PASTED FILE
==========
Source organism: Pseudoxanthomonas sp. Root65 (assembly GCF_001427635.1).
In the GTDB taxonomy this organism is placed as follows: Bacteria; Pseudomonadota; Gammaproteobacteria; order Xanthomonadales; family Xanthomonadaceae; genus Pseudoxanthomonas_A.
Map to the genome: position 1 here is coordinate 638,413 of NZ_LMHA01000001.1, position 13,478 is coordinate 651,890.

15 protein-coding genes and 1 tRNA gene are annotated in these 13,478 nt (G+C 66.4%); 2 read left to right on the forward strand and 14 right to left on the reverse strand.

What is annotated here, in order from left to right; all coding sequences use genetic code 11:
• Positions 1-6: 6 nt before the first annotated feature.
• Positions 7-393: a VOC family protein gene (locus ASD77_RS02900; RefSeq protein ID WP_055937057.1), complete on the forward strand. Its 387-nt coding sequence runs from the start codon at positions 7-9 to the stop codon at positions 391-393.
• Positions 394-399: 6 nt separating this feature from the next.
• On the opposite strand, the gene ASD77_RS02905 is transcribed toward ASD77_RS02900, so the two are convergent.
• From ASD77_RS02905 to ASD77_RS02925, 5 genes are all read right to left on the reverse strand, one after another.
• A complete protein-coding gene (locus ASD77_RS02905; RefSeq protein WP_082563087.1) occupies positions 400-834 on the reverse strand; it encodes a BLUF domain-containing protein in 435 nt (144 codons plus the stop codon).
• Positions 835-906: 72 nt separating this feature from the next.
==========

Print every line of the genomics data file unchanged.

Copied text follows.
Source organism: Pseudoxanthomonas sp. Root65 (assembly GCF_001427635.1).
In the GTDB taxonomy this organism is placed as follows: Bacteria; Pseudomonadota; Gammaproteobacteria; order Xanthomonadales; family Xanthomonadaceae; genus Pseudoxanthomonas_A.
Map to the genome: position 1 here is coordinate 638,413 of NZ_LMHA01000001.1, position 13,478 is coordinate 651,890.

15 protein-coding genes and 1 tRNA gene are annotated in these 13,478 nt (G+C 66.4%); 2 read left to right on the forward strand and 14 right to left on the reverse strand.

What is annotated here, in order from left to right; all coding sequences use genetic code 11:
• Positions 1-6: 6 nt before the first annotated feature.
• Positions 7-393: a VOC family protein gene (locus ASD77_RS02900; RefSeq protein ID WP_055937057.1), complete on the forward strand. Its 387-nt coding sequence runs from the start codon at positions 7-9 to the stop codon at positions 391-393.
• Positions 394-399: 6 nt separating this feature from the next.
• On the opposite strand, the gene ASD77_RS02905 is transcribed toward ASD77_RS02900, so the two are convergent.
• From ASD77_RS02905 to ASD77_RS02925, 5 genes are all read right to left on the reverse strand, one after another.
• A complete protein-coding gene (locus ASD77_RS02905; RefSeq protein WP_082563087.1) occupies positions 400-834 on the reverse strand; it encodes a BLUF domain-containing protein in 435 nt (144 codons plus the stop codon).
• Positions 835-906: 72 nt separating this feature from the next.